BAKERSFIELD, Calif. (KERO) — Jaime Ortiz is a Psychiatrist in his 50s here in Bakersfield and also serves as Vice-Chair of the Board of Directors for the Center for Sexuality and Gender Diversity, which serves as a nonprofit organization providing safe spaces for the LGBTQ community here in Kern County.
Up until a few years ago, Jaime was married and raising two children with his wife. For most of his life, he's had to hide who he truly was, a gay man.
Being from Puerto Rico, and being male, it was difficult for him to live his truth and fully be accepted by his community and family. He feared ridicule or being misunderstood.
"I grew up in a generation that didn't really have much understanding of what gay or being different was. I remember growing up not understanding what homosexuality was. I remember when I was growing up seeing TV shows where gay people were being portrayed as clowns, they were very feminine, very exaggerated, they were people to make fun of, basically a comedy sketch."
Growing up he had a fulfilling and worthwhile life, but something was always missing. Something he knew was there but didn't want to admit it.
“I was an odd kid, quiet, straight A's. Not too many friends. It was easy for someone like me to hide under the radar. I was different already. I was alone already. I knew there was something off with me."
Coming up in the 60s and 70s was difficult for Ortiz in the aspect that he felt alone, and was without knowledge of a world he belonged to. He had no communication with his family regarding homosexuality, nor did he know that gay women also existed.
"I lived in a house with a lot of love, but not a lot of communication.”
He learned quickly to stay under the radar and bury things that felt different to him. Thus, creating a closet, his own closet within himself. Once he did learn to understand the concept of homosexuality, he still didn’t see himself as a gay man.
In his young adult years, he wanted a wife and kids, which created a lot of confusion for him. He did get married, and he happily raised two children. Two kids whose lives he was very involved in.
As he grew in years, his introspection of who he was grew too. He recognized there were parts of himself in hiding. He recognized there were parts of himself he was denying.
In 2018, in his 50s, he decided he’d come out to friends close to him. At first, it felt good. He felt like just getting the information out. But he quickly saw that not coming out fully would leave him feeling as if he was still hidden.
“If I just tell someone, I'll be fine, you can’t. Once you pop your head out of that closet, you don’t want to go back.”
With his sexuality out in the open to those closest to him, he experienced liberation, but was it enough?
“When you come out the first time, and you're ready, it's kind of hard not to tell anyone. It's like you want to tell the world and shout it.”
Coming out for the first time encouraged him to walk into the Center for Sexuality and Gender Diversity. He was surrounded by people of all different ages and sexuality, just being. They didn’t have to explain who they were or their lives, they were just already accepted by the community the Center created.
In this environment, the complexities of sexuality set in.
“It’s not just attraction, it’s emotions and feelings.”
During this time Jaime was still living a “double life,” having two groups of friends and two separate Facebook pages. He thought of just combining the two. But Ortiz says, coming out wasn’t the problem, it was how he’d be seen by the gay community.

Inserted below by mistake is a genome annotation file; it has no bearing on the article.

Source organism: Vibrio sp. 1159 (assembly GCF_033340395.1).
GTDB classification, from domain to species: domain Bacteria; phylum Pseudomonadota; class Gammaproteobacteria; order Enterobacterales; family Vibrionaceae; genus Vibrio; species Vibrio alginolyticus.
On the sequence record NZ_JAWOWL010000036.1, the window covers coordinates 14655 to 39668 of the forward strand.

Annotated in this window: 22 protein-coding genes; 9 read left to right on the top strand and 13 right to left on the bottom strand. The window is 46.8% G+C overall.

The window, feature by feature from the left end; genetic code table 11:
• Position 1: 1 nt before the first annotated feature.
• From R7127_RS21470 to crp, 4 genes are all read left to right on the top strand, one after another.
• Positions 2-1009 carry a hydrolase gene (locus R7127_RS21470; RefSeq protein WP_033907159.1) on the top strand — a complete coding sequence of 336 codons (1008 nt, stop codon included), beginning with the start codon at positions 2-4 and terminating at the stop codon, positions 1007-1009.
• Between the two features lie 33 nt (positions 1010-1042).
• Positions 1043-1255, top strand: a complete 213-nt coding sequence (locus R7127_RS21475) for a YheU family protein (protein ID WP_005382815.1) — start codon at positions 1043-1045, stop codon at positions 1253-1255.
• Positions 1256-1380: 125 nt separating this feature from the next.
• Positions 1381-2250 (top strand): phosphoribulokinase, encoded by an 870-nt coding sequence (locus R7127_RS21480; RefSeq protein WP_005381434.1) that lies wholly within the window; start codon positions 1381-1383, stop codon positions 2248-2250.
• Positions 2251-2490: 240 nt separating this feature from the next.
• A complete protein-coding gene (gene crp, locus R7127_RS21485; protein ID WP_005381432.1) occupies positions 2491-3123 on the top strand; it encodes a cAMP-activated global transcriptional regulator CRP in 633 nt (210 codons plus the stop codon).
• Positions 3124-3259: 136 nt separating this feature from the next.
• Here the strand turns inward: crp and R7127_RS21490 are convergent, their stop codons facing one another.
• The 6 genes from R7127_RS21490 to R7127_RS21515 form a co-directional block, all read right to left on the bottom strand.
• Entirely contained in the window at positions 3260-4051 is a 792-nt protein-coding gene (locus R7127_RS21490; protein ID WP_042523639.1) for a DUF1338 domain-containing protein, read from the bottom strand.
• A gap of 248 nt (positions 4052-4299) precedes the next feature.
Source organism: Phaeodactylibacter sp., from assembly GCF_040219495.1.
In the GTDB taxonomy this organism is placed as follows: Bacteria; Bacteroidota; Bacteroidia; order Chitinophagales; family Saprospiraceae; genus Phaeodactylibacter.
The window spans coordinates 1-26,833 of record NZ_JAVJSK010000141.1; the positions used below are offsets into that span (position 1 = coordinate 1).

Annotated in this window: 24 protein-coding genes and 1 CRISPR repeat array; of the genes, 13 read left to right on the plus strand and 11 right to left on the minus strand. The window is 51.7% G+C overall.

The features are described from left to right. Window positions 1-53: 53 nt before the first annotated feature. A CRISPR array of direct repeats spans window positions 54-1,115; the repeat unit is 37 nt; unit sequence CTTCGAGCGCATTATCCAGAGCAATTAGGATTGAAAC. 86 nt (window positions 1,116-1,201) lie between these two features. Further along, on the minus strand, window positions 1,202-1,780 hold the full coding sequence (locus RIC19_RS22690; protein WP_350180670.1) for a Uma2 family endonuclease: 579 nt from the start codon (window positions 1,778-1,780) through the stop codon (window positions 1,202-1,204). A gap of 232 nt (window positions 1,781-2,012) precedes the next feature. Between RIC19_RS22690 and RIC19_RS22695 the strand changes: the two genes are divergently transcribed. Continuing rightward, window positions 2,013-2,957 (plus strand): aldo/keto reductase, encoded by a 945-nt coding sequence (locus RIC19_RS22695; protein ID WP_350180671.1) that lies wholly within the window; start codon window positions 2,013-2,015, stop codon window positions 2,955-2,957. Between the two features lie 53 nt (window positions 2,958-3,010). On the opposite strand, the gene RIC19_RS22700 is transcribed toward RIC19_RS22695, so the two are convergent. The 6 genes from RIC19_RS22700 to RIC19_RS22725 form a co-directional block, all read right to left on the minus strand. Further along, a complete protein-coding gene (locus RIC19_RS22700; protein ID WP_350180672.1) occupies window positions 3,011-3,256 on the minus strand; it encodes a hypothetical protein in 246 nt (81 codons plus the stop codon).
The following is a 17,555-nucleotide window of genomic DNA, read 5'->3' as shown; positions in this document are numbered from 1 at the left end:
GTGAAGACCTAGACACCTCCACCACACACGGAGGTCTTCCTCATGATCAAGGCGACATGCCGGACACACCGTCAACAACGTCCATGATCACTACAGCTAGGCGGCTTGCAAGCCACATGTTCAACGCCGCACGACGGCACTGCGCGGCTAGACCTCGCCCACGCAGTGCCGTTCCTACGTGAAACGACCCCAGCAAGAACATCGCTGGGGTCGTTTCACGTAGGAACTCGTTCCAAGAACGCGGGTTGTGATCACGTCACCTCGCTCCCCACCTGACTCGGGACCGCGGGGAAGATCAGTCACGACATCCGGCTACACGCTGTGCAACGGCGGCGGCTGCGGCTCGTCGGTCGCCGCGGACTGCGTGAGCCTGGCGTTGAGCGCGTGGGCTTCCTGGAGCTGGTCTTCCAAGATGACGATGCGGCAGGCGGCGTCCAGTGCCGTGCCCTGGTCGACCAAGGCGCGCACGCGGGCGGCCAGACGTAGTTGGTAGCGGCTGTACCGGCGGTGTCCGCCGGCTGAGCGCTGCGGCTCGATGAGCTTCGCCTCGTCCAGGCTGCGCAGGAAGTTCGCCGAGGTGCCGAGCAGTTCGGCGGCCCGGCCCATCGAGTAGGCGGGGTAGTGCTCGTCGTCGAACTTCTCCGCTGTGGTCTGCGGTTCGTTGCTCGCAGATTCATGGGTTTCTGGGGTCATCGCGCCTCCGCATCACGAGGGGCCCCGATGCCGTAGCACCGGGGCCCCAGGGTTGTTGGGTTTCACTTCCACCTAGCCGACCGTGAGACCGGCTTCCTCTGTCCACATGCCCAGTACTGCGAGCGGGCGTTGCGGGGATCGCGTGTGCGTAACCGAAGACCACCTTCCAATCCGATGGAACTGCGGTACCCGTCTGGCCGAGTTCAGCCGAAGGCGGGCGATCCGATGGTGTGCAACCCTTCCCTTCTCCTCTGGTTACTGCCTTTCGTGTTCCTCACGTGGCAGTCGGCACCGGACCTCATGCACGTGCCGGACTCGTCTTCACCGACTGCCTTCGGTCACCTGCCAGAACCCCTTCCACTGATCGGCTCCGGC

“How would I be seen by the community, living life in the shadows, closeted?”
In 2019, Jaime decided he would come out to everyone. He didn’t want to feel he was keeping a secret anymore. He felt he had been pretending to be “out.” So finally, he told people at work and his community by combining his Facebook pages and finally being authentic on the public forum. He wasn’t afraid of rejection anymore and didn’t receive any at all.
“I did something subtle and let people decide what they wanted to.”
In his eyes, he came out to the world. This simple act of changing his profile gave him much pause and nervousness.
“That day I went to my car and longed for my life. I just broke down. In part, because I killed who I used to be, and felt I couldn’t go back to the life of being ‘straight.’”
This day was the most difficult of his whole journey.
“Surely we move on. Eventually, it just didn’t matter.”
He reflected on his life and often thought of the peace he had experienced now that he had come out to his community. He experienced internal turmoil. It wasn’t easy doing what he did.
“I didn’t come here on my own, this didn’t happen by myself,” he adds.
Still, he has experienced nothing but love.
He has a simple but impactful message for those who share his experience or wish to.
“If you're ready and want help, moving through this is not easy at any age, you can be 15 or 65 or 80, it's not going to be easy and there is help.”
“There’s nothing wrong with you and there’s nothing wrong with the decisions you made to stay in the closet. There's nothing wrong with your decision to come out of the closet.”
“I am what I need to be, I'm out and proud.”
Where he is now, and where he used to be are nearly polar opposites. He’s grown so much in his life and even more in the past few years. The relief he feels is immeasurable and he knows he couldn’t have made it here alone.
He shares his journey freely and without hesitation, as he moves forward in his path to complete liberation.
“Hardly anybody doesn't know who I am.”
Jaime encourages those in this predicament to call or message the Center for help or even just someone to talk to. Even though the pandemic has closed the Center to physical visits, their presence is still online. They’re here for everyone, no matter what.